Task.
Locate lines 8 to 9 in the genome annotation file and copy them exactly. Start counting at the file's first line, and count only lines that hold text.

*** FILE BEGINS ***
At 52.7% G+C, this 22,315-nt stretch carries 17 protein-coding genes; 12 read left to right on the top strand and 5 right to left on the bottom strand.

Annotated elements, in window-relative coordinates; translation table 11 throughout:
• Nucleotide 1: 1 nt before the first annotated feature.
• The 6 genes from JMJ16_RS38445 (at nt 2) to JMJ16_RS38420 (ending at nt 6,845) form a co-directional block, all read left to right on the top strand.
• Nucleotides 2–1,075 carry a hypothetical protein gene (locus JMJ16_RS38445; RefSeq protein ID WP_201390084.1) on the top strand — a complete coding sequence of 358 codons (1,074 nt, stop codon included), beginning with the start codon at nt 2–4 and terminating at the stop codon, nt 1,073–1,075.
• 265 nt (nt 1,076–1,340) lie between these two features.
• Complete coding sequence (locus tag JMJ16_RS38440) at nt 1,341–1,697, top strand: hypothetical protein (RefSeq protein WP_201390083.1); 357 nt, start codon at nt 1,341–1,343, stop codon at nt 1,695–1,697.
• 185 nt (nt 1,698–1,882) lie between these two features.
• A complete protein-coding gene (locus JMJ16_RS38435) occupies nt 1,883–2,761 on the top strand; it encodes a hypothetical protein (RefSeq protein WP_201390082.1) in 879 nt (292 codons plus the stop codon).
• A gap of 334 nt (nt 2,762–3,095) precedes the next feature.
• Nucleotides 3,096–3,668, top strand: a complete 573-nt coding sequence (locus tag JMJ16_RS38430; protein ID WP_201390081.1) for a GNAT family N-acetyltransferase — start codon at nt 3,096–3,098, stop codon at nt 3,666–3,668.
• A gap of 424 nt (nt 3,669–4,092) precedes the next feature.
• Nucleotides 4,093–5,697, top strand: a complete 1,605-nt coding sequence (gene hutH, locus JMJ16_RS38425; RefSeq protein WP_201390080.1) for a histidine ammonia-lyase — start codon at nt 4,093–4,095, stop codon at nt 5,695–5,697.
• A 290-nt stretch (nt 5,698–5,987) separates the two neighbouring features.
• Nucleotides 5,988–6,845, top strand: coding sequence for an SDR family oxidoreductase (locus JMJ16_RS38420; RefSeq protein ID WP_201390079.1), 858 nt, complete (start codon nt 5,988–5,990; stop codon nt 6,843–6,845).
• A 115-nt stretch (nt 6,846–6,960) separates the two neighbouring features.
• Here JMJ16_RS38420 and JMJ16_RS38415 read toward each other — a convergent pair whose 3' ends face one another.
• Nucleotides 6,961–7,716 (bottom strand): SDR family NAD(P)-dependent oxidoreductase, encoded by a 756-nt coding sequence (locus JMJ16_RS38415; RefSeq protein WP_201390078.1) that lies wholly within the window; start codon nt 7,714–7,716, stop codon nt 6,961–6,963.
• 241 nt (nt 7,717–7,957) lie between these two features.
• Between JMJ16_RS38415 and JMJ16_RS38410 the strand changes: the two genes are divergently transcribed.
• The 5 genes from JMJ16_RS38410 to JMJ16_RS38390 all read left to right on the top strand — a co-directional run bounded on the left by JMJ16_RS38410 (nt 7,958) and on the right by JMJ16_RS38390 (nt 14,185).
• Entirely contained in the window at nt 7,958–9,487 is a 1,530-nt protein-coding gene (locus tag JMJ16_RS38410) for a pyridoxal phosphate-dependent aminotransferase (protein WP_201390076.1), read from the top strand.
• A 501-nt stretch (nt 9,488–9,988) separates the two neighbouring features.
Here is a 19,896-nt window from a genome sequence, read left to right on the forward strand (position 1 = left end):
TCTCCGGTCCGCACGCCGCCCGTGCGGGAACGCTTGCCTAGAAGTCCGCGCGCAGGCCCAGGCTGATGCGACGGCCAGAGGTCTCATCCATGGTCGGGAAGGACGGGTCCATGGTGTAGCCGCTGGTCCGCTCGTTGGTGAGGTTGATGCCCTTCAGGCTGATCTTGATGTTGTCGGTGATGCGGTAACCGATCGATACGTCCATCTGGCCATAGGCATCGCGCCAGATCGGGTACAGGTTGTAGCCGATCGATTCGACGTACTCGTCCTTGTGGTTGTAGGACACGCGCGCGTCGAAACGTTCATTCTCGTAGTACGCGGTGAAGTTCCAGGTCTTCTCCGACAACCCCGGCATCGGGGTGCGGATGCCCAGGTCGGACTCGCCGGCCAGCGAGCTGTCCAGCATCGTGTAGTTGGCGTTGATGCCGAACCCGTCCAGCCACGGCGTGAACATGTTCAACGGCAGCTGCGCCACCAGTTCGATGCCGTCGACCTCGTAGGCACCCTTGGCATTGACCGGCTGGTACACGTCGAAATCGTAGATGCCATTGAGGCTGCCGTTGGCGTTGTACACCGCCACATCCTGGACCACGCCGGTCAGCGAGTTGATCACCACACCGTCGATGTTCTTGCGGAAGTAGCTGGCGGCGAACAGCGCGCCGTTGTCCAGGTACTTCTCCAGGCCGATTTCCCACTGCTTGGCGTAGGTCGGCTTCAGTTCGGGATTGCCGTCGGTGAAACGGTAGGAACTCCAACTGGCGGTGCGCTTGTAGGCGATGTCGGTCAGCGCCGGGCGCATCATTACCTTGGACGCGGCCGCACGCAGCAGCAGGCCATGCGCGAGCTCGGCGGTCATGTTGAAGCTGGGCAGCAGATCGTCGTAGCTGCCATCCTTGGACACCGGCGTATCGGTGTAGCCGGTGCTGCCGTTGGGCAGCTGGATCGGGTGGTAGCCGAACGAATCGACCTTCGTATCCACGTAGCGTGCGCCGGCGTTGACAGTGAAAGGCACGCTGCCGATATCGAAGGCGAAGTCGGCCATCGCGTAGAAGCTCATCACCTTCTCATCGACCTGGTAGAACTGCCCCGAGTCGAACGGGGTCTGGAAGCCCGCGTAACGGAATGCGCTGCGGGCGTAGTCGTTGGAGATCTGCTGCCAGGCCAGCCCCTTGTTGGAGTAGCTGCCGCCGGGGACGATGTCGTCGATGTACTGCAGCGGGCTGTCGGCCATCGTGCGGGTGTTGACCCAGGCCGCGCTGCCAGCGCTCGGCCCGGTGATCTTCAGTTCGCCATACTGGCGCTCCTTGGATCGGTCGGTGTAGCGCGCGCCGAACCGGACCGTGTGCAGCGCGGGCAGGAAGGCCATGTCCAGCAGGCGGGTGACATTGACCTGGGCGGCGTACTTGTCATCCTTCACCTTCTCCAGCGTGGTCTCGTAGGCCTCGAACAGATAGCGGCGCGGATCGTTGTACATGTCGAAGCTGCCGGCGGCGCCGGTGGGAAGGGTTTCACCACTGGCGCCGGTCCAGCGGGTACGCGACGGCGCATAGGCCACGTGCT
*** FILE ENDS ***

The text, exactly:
• 185 nt (nt 1,698–1,882) lie between these two features.
• A complete protein-coding gene (locus JMJ16_RS38435) occupies nt 1,883–2,761 on the top strand; it encodes a hypothetical protein (RefSeq protein WP_201390082.1) in 879 nt (292 codons plus the stop codon).